Posts Tagged ‘breakfast’

Next stop: French toast?

Tuesday, July 30th, 2013

So what is it with Japanese and “konamono sweets” (sweets made out of flour)?  Be it crepes, doughnuts, waffles or honey toast, they seem to move up and down the trend chart on a fairly regular basis.

French Toast

Prosciutto and pickles top this French toast at Yocco’s in Nakano.

Over the past few years, upmarket and imported pancakes have been a booming food trend in Japan. Some of the more famous outlets, such as the chic Australian chain bills or the more down-to-earth Hawaiian Eggs ’n Things, are still attracting long lines of pancake lovers. Perhaps the best illustration of pancake mania came this past May in the form of a mobile app called Minna no Pankeiki-bu (Everybody’s Pancake Club), which allowed users to locate the closest flapjack cafe.

While the usual syrup-and-butter variety is still a mainstay, variations far off that theme are emerging. Anyone up for pancakes covered in hiyashi chūka (cold Chinese noodles) or shirasu (baby fish and radish)? Anyone at all?

Keep in mind, there is a precedent here for this flour power: okonomiyaki, the savory pancake-like dish made popular in Kansai, has its origins in  an Edo Period item called sukesoyaki, which consisted on a pancakes and a sweet bean (anko) paste.

While it’s hard to say whether the days of the pancake renaissance are numbered, we couldn’t help but notice the rising popularity of another Western breakfast favorite: French toast.

The new trend is all about shokuji French toast —  it’s a meal, not a dessert.  While French toast isn’t new to Japan, “Haru and Haru” called itself  Tokyo’s first french toast cafe when it opened in May last year. Not long after that came Sarabeth’s, a breakfast restaurant from New York,  famous for “fat and fluffy” French toast.” A 30-minute wait to get in isn’t uncommon.

Lobros relaunched its cafes this past March as Yocco’s French Toast Café, with locations in Jiyugaoka, Kichijoiji and Nakano. Yocco’s serves both a sweet and savory versions, with emphasis on the latter. If you’re adventuresome, you might want to try with a tall glass of cauliflower juice.

In Tokyo’s Yurakucho, the Cafe Chou Chou serves daily non-sweet “pain perdu” (French toast in French). If you’re looking for savory French toast for less than ¥1,000, try Pain Petit Pas in Harajuku. For lunch it serves French toast topped with cured bacon and smoked salmon.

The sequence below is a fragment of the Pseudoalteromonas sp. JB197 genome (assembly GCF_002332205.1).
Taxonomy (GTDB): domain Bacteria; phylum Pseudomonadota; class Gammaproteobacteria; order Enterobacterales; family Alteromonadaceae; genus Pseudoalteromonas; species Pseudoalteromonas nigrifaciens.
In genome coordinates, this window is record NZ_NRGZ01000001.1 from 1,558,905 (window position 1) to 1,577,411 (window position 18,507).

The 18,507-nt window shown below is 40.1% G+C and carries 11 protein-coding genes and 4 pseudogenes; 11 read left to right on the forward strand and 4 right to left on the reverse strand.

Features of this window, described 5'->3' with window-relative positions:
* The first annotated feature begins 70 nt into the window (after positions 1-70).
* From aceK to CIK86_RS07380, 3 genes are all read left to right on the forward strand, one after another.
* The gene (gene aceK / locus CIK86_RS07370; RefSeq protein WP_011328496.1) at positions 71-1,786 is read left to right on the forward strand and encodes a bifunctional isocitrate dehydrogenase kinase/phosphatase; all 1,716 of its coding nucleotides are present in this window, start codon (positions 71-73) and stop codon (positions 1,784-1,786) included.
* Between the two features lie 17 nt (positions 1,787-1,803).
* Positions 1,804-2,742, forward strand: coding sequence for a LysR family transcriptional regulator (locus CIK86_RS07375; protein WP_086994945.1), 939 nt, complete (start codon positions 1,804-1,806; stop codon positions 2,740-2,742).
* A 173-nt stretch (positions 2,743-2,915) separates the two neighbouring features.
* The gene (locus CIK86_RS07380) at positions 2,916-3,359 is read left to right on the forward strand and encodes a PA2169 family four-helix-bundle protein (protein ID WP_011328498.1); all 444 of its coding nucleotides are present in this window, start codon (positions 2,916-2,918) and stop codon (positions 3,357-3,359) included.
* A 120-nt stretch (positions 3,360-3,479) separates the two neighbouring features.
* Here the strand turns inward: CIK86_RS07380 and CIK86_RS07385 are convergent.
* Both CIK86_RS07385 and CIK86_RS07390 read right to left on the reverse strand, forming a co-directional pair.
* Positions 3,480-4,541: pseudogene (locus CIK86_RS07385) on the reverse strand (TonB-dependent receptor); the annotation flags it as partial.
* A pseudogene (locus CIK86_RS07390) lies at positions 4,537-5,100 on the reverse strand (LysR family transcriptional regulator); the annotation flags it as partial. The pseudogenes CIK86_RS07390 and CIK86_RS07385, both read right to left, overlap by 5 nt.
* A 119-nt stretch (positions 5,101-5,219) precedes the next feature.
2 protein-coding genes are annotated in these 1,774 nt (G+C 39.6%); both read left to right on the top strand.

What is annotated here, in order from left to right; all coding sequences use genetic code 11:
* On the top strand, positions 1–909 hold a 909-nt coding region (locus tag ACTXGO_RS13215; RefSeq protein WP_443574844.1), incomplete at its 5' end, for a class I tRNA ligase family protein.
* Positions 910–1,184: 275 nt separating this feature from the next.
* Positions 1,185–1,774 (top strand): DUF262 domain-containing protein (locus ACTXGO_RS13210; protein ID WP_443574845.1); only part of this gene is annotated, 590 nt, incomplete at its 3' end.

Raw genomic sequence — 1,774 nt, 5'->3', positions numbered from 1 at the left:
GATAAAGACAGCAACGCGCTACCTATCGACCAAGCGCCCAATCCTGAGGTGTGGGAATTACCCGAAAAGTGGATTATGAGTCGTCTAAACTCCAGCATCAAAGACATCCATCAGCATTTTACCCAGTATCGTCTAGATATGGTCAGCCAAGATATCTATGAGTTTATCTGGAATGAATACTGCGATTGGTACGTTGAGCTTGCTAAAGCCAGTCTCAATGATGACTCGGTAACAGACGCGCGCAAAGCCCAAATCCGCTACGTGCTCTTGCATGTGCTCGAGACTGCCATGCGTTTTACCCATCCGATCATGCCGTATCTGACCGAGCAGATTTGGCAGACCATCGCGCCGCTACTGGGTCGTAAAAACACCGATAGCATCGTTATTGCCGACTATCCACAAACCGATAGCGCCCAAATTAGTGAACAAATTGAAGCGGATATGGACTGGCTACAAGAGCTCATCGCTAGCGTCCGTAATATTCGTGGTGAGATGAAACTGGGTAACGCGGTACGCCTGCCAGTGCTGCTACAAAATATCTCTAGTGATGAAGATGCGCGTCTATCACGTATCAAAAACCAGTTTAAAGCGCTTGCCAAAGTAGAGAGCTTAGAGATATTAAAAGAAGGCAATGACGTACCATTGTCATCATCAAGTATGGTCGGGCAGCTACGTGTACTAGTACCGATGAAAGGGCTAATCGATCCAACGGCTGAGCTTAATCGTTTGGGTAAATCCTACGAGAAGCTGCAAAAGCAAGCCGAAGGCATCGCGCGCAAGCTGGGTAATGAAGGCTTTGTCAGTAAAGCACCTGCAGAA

Will shokuji French toast rise the heights of the pancakes and crepes? It’s hard to say. We’ll keep our eye out for an app called Minna no furenchi-tosuto-bu . .  .  hope no one decides to combine them with hiyashi chūka?

Anyone for French toast … cooked with mayo?

Saturday, May 5th, 2012

French toast topped with strawberries

French toast topped with strawberries, served at Cafe Fredy Ginza.

Gooey and golden brown, French toast is a versatile food that can be eaten for breakfast with a dollop of syrup or for lunch with a glob of ketchup. Now trending in Japan, according to an online article in Peachy, French toast is an increasingly popular menu item. But, of course, the Japanese have their own inimitable take on the traditional recipe: From over-the-top toppings to unusual secret ingredients, it’s being altered in a variety of creative ways to suit the demanding palates of modern Japanese.

To sample the cutting edge of this new cuisine trend, head to Harajuku. Pain Petit Pas opened last year in a space that resembles the insanely popular crepe stalls that can be found all around the teen-shopping mecca. A tiny establishment that offers up a Disneyfied version of French chic, breakfast is the traditional syrup-covered French toast, but it gets really creative at lunch time with toppings of salmon and cream cheese, bacon, or sour cream. The secret of their delicious toast is marinating the bread for one whole day in the egg and milk mix. No doubt they took their cue from Hotel Okura’s recipe, rated the best French toast in Tokyo by B! Hatena News.